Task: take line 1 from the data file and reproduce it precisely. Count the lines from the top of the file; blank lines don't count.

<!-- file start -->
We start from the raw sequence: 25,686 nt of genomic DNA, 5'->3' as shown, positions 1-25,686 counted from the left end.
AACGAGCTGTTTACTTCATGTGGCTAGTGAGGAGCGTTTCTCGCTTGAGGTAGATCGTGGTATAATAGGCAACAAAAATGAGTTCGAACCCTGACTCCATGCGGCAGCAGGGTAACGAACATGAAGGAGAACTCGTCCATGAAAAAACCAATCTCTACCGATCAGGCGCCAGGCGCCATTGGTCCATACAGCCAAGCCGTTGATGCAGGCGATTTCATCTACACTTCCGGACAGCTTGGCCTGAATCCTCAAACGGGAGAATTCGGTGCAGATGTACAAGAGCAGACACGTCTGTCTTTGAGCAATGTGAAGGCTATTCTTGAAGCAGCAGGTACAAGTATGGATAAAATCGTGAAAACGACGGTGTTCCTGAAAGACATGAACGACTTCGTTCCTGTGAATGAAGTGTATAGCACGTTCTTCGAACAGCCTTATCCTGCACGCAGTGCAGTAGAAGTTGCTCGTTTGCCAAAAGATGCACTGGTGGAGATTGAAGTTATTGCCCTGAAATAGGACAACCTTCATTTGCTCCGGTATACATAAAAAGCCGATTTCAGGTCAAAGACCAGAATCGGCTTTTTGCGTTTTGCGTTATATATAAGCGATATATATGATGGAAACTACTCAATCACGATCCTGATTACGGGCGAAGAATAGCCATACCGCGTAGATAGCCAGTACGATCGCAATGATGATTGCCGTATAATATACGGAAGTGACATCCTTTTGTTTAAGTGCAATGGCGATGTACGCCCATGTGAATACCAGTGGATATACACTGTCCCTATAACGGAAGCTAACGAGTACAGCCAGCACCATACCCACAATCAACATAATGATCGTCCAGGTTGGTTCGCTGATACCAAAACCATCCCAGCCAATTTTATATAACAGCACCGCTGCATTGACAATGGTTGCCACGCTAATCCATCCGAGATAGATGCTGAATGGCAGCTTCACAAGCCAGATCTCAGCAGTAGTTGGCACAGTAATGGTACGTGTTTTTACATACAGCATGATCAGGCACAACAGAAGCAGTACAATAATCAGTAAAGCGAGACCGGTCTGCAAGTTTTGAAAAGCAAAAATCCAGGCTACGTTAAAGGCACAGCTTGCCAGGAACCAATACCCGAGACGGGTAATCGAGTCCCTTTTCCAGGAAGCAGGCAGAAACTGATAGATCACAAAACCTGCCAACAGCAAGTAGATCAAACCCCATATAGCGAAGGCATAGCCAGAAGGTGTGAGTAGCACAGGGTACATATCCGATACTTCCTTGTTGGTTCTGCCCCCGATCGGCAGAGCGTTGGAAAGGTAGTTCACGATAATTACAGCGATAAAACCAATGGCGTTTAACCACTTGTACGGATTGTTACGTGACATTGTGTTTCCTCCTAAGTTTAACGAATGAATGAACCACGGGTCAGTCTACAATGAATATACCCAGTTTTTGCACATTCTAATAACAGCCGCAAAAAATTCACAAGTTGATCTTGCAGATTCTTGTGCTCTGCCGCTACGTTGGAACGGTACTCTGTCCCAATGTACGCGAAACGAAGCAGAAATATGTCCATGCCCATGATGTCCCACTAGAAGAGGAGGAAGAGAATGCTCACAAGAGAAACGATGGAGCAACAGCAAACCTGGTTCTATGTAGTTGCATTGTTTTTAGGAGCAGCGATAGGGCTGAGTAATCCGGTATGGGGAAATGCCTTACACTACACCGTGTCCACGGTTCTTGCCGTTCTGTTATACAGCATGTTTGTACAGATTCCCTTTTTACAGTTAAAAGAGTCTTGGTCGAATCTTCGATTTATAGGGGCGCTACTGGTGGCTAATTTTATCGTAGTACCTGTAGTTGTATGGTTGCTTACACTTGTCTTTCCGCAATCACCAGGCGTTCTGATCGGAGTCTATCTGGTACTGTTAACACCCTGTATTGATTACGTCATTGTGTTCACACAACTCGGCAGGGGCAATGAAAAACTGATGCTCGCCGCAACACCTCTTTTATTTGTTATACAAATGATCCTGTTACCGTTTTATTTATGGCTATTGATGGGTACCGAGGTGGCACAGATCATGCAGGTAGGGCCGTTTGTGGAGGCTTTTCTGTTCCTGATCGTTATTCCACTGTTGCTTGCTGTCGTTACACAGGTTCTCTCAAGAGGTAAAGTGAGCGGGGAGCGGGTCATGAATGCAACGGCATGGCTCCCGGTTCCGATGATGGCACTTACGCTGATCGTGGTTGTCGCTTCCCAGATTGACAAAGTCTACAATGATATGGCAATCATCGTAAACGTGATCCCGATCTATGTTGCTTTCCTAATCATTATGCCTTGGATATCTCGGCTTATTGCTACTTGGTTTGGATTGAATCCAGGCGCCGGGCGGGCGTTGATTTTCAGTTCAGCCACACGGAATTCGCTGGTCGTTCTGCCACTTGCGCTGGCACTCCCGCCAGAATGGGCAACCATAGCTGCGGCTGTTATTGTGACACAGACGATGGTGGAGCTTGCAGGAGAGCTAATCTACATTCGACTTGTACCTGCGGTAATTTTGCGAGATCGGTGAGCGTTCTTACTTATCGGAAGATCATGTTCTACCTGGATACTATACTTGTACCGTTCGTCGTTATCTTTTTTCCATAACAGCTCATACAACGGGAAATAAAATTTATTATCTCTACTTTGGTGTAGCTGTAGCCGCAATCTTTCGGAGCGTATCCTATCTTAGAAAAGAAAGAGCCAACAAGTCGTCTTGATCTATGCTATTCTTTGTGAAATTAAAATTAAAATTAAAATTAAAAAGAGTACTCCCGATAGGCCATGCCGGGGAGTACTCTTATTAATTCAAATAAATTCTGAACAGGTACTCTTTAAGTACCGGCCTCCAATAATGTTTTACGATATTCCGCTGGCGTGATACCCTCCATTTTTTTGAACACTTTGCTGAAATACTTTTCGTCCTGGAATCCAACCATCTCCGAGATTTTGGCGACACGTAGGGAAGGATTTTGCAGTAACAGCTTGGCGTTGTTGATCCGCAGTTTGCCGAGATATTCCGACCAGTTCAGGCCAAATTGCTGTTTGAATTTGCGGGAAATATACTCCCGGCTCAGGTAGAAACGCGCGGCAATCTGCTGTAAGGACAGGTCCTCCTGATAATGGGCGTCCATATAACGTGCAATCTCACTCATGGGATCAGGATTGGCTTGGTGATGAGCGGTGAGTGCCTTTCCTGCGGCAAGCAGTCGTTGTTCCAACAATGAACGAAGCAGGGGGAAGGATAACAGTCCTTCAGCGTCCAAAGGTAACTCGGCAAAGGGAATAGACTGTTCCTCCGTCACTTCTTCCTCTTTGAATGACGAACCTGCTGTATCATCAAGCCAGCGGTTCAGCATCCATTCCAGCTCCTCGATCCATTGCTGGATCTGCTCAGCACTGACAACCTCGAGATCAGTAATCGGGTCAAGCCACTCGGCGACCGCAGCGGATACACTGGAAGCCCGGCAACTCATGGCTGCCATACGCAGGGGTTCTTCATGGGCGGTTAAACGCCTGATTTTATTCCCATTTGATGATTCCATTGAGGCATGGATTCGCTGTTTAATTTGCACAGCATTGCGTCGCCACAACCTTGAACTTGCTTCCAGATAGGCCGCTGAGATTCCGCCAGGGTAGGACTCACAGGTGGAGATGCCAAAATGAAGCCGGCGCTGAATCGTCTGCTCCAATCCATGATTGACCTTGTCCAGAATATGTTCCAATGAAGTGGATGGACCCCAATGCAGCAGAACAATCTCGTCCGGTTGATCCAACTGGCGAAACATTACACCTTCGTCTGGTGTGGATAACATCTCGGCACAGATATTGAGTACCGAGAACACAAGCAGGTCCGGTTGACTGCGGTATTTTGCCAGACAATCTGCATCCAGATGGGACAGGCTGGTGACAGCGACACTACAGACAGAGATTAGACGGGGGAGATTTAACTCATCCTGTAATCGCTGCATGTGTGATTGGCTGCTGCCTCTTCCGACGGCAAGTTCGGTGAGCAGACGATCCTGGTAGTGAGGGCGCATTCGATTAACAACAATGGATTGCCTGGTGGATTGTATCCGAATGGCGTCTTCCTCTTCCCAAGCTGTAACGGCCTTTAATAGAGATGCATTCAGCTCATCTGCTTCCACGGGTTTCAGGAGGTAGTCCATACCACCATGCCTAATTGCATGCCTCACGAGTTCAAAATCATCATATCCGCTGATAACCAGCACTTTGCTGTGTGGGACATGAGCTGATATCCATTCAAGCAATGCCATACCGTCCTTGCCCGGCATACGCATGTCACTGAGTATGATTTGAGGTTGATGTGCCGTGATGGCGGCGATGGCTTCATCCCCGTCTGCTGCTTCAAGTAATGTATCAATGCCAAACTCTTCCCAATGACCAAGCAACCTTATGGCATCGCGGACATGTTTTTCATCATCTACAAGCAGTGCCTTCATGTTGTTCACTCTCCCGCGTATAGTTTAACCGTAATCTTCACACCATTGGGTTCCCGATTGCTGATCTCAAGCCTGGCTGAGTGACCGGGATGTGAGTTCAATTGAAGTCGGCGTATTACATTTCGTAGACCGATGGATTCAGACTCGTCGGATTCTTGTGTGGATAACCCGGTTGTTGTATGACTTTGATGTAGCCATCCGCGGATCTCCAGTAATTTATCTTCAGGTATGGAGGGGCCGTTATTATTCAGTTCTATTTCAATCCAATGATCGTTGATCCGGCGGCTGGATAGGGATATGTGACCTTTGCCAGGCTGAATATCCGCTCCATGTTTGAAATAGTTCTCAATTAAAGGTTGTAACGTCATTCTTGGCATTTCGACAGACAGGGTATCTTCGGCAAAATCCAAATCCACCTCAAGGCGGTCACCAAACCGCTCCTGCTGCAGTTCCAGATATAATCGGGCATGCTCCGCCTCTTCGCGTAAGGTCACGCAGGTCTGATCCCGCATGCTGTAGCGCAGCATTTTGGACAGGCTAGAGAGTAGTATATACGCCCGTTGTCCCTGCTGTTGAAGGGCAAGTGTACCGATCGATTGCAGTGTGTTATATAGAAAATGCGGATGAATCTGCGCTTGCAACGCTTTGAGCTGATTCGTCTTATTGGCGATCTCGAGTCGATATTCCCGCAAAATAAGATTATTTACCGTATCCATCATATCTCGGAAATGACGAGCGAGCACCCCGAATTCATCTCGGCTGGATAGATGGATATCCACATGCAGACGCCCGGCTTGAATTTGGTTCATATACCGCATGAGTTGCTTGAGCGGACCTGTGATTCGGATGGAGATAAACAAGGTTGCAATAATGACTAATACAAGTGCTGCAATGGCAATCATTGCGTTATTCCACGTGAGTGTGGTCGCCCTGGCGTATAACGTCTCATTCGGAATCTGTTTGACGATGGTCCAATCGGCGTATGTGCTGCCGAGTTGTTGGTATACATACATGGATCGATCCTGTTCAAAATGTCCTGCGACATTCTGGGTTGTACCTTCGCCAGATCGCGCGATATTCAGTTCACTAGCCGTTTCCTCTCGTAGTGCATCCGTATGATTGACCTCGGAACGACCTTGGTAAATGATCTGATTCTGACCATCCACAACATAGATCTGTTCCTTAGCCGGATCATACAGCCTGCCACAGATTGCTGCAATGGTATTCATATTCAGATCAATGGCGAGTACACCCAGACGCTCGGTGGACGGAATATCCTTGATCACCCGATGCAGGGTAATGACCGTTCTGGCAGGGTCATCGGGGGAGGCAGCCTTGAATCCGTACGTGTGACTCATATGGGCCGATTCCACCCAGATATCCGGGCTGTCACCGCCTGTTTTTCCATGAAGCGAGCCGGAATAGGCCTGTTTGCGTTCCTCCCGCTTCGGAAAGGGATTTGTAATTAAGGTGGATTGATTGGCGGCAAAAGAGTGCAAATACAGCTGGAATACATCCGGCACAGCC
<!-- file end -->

We start from the raw sequence: 25,686 nt of genomic DNA, 5'->3' as shown, positions 1-25,686 counted from the left end.